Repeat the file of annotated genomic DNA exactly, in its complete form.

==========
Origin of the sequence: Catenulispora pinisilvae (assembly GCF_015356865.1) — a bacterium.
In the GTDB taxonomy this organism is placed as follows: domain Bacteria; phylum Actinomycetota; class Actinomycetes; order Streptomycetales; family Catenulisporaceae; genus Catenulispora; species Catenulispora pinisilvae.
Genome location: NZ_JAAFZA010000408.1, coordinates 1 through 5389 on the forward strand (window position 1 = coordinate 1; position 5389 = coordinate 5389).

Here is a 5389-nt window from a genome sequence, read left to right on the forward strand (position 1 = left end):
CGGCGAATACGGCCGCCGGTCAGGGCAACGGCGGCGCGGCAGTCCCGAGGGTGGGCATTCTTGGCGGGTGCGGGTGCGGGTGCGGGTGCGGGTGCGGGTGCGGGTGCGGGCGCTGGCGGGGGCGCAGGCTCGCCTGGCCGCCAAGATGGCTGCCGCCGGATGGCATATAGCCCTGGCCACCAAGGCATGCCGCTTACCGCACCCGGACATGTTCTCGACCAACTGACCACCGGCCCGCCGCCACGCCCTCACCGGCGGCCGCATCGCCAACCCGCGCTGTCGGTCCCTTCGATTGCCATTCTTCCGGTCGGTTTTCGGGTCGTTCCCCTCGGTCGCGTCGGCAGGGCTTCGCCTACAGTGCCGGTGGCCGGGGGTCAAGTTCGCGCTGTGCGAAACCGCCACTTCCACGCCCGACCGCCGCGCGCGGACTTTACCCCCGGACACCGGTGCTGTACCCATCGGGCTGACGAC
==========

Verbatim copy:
Origin of the sequence: Catenulispora pinisilvae (assembly GCF_015356865.1) — a bacterium.
In the GTDB taxonomy this organism is placed as follows: domain Bacteria; phylum Actinomycetota; class Actinomycetes; order Streptomycetales; family Catenulisporaceae; genus Catenulispora; species Catenulispora pinisilvae.
Genome location: NZ_JAAFZA010000408.1, coordinates 1 through 5389 on the forward strand (window position 1 = coordinate 1; position 5389 = coordinate 5389).

Here is a 5389-nt window from a genome sequence, read left to right on the forward strand (position 1 = left end):
CGGCGAATACGGCCGCCGGTCAGGGCAACGGCGGCGCGGCAGTCCCGAGGGTGGGCATTCTTGGCGGGTGCGGGTGCGGGTGCGGGTGCGGGTGCGGGTGCGGGTGCGGGCGCTGGCGGGGGCGCAGGCTCGCCTGGCCGCCAAGATGGCTGCCGCCGGATGGCATATAGCCCTGGCCACCAAGGCATGCCGCTTACCGCACCCGGACATGTTCTCGACCAACTGACCACCGGCCCGCCGCCACGCCCTCACCGGCGGCCGCATCGCCAACCCGCGCTGTCGGTCCCTTCGATTGCCATTCTTCCGGTCGGTTTTCGGGTCGTTCCCCTCGGTCGCGTCGGCAGGGCTTCGCCTACAGTGCCGGTGGCCGGGGGTCAAGTTCGCGCTGTGCGAAACCGCCACTTCCACGCCCGACCGCCGCGCGCGGACTTTACCCCCGGACACCGGTGCTGTACCCATCGGGCTGACGAC